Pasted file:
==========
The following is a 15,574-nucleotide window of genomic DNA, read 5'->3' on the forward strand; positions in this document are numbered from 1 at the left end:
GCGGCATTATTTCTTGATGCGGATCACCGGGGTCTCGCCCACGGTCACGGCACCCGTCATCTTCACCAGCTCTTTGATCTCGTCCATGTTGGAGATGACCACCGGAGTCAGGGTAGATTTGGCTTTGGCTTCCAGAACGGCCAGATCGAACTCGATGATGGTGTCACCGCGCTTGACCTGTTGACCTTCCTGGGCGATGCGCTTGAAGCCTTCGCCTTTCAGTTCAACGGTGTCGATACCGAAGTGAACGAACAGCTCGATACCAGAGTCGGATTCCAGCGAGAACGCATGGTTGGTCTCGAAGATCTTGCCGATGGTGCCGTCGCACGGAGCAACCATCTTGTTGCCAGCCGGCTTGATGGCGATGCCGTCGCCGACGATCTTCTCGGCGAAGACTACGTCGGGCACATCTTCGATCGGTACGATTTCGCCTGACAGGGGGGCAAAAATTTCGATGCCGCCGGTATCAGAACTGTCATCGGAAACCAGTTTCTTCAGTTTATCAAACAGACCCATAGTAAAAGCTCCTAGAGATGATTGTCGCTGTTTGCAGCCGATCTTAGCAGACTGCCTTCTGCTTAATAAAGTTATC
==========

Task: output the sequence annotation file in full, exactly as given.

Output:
The following is a 15,574-nucleotide window of genomic DNA, read 5'->3' on the forward strand; positions in this document are numbered from 1 at the left end:
GCGGCATTATTTCTTGATGCGGATCACCGGGGTCTCGCCCACGGTCACGGCACCCGTCATCTTCACCAGCTCTTTGATCTCGTCCATGTTGGAGATGACCACCGGAGTCAGGGTAGATTTGGCTTTGGCTTCCAGAACGGCCAGATCGAACTCGATGATGGTGTCACCGCGCTTGACCTGTTGACCTTCCTGGGCGATGCGCTTGAAGCCTTCGCCTTTCAGTTCAACGGTGTCGATACCGAAGTGAACGAACAGCTCGATACCAGAGTCGGATTCCAGCGAGAACGCATGGTTGGTCTCGAAGATCTTGCCGATGGTGCCGTCGCACGGAGCAACCATCTTGTTGCCAGCCGGCTTGATGGCGATGCCGTCGCCGACGATCTTCTCGGCGAAGACTACGTCGGGCACATCTTCGATCGGTACGATTTCGCCTGACAGGGGGGCAAAAATTTCGATGCCGCCGGTATCAGAACTGTCATCGGAAACCAGTTTCTTCAGTTTATCAAACAGACCCATAGTAAAAGCTCCTAGAGATGATTGTCGCTGTTTGCAGCCGATCTTAGCAGACTGCCTTCTGCTTAATAAAGTTATC